"Of all these, the Interstate System must be given top priority in construction planning. But at the current rate of development, the Interstate network would not reach even a reasonable level of extent and efficiency in half a century. State highway departments cannot effectively meet the need. Adequate right-of-way to assure control of access; grade separation structures; relocation and realignment of present highways; all these, done on the necessary scale within an integrated system, exceed their collective capacity." (See Documentation for the full speech.)
The report was greeted with an hysterical reaction from some financial press. The banker-run Wall Street Journal, in an editorial, referred to "hocus-pocus bookkeeping," stating that this "bit of shenanigans" would be "a plain piece of pretense that a debt isn't a debt." The editorial objected to the increased Federal role; after all, "the roads we now have were built by the cities, counties, and states with but the smallest participation of the Federal Government." Building future highways was, certainly, "a stupendous job," but the Journal objected that claiming the need could be met only by "Federal planning and Federal taxes is to deny both our tradition of local government and the history of its success."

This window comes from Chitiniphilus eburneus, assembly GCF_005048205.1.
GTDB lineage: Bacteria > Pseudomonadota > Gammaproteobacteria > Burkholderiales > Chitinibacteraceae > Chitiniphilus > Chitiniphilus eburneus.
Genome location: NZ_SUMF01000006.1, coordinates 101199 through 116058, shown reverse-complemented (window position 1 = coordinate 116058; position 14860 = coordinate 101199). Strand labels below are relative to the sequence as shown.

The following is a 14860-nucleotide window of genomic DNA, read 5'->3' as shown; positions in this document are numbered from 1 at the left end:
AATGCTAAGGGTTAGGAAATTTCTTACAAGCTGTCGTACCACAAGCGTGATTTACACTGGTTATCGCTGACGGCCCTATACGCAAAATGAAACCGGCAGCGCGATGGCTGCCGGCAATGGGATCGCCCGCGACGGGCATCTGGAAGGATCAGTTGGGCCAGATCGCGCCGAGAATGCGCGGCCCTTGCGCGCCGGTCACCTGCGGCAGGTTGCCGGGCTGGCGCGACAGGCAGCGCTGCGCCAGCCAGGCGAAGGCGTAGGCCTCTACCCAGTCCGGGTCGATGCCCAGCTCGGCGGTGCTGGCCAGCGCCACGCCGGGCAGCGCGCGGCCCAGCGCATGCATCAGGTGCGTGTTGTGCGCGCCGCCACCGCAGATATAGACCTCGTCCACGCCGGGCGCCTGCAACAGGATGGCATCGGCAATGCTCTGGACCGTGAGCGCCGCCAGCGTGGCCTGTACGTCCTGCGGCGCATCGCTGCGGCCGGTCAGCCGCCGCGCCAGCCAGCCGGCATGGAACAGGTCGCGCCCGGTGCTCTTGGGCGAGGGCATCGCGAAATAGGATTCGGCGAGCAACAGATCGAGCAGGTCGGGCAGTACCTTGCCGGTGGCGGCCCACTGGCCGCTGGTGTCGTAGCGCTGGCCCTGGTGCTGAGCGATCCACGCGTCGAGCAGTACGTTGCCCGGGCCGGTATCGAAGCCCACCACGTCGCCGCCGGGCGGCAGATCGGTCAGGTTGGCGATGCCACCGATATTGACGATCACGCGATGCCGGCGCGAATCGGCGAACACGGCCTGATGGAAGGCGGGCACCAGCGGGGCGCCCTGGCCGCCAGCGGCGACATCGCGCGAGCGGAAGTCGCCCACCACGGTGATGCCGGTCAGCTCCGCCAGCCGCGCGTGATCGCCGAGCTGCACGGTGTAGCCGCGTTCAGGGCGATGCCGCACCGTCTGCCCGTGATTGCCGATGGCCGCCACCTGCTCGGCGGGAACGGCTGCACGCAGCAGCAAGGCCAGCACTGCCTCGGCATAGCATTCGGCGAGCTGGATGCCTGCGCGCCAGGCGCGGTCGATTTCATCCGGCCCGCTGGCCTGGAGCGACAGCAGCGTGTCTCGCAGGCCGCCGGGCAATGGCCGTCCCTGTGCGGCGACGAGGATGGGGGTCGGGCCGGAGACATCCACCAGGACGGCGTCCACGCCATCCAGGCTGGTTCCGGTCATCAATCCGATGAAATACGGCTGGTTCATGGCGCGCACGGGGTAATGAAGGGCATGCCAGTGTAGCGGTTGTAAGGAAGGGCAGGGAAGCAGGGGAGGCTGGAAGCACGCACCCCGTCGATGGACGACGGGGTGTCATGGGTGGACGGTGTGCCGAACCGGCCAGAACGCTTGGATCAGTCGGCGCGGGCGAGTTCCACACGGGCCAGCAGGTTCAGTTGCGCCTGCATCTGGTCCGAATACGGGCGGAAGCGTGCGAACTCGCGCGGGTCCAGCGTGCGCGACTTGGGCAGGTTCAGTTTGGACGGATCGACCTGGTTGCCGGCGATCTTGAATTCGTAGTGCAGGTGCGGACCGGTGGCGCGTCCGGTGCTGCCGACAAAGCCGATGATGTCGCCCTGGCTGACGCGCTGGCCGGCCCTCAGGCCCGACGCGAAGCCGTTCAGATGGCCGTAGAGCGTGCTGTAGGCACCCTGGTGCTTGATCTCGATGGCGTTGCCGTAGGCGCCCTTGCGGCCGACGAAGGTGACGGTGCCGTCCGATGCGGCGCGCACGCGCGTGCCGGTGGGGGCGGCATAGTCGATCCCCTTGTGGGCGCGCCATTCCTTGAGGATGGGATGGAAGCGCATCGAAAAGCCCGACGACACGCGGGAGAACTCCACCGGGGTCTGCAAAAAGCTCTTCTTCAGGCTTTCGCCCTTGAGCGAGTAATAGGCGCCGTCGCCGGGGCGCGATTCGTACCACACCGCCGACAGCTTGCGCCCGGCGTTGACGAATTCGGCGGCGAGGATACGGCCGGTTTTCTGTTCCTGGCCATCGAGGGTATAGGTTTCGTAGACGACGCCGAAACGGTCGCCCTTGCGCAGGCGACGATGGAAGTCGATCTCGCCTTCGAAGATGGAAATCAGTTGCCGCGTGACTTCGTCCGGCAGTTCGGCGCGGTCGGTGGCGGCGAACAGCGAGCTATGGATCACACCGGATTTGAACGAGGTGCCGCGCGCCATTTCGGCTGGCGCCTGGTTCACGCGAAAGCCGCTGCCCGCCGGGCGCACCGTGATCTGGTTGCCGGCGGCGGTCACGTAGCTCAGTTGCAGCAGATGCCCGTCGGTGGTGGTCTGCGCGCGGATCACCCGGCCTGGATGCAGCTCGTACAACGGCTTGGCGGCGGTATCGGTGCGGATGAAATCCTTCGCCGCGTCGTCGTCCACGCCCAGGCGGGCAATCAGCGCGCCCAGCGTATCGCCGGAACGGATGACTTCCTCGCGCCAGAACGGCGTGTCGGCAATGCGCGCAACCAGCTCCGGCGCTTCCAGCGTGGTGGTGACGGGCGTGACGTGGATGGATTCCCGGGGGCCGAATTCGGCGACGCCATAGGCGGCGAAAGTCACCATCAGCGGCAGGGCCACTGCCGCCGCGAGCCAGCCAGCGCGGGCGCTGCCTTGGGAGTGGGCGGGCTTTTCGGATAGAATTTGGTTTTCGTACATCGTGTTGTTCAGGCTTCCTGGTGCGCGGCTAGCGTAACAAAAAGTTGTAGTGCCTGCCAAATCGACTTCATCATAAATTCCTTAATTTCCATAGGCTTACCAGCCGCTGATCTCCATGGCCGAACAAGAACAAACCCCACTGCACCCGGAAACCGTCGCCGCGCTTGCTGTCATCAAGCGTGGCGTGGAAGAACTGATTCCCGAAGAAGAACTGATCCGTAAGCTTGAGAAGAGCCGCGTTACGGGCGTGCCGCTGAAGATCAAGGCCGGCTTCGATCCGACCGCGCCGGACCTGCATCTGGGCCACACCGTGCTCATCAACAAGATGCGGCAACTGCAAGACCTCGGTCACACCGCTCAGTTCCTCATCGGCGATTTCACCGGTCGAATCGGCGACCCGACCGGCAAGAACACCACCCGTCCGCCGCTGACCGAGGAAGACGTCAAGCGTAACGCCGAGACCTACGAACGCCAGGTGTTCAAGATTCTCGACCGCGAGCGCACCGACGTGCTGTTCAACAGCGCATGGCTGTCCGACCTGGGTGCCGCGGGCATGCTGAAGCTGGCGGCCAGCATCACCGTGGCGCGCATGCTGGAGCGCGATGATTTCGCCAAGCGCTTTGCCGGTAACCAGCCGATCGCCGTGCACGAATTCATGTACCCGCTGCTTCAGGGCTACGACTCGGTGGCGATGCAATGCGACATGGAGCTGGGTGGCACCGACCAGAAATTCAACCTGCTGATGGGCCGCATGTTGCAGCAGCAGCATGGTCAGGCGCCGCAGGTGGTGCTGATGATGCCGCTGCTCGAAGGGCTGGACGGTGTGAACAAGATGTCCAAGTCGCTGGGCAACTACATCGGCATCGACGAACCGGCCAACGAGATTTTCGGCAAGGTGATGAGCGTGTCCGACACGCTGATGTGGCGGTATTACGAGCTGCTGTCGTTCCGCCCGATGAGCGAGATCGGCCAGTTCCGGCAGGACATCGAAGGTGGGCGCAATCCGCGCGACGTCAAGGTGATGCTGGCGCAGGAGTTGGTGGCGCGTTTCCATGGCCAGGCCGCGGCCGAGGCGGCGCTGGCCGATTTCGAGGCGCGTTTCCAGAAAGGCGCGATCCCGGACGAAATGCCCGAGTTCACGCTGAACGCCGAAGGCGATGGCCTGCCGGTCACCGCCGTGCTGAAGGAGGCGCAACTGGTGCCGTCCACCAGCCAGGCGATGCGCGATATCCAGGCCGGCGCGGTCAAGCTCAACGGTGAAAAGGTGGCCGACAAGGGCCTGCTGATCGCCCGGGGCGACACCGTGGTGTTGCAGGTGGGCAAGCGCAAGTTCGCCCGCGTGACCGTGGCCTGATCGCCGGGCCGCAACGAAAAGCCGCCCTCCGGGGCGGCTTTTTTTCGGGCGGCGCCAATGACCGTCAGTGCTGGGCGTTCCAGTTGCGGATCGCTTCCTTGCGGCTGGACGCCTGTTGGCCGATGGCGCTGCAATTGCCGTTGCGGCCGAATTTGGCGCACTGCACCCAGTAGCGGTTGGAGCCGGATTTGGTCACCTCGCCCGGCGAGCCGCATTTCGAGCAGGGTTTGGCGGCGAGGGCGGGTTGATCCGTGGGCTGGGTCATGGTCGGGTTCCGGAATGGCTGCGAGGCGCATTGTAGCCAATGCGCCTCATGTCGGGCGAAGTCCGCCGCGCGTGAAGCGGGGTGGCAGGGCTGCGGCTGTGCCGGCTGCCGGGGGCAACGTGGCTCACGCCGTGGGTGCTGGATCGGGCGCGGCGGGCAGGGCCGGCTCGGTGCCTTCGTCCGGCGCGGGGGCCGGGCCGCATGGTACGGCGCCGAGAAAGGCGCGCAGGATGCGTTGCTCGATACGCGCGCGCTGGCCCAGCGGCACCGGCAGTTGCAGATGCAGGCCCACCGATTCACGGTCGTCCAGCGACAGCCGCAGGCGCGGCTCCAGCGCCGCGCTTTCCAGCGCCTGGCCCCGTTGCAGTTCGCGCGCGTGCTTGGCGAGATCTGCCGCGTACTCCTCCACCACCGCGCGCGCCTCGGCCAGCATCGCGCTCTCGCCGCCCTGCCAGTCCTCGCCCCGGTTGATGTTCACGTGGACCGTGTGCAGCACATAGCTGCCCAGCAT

The Scripps-Howard newspapers included an editorial that called the proposal "the gold-brick scheme devised by the committee which would hike the Federal debt without acknowledging it." An editorial cartoon depicted a talking "$101 Billion Road Program" carrying a hod of gold bricks labeled "Juggled Bookkeeping," and saying "it won't be a debt—we'll just owe it."
Some newspapers gave support to Clay.
In the Senate, some opponents to the plan were fierce, focusing on two points: that the bonds would cost $11 to $12 billion in interest over the life of the bonds, and that this was new debt.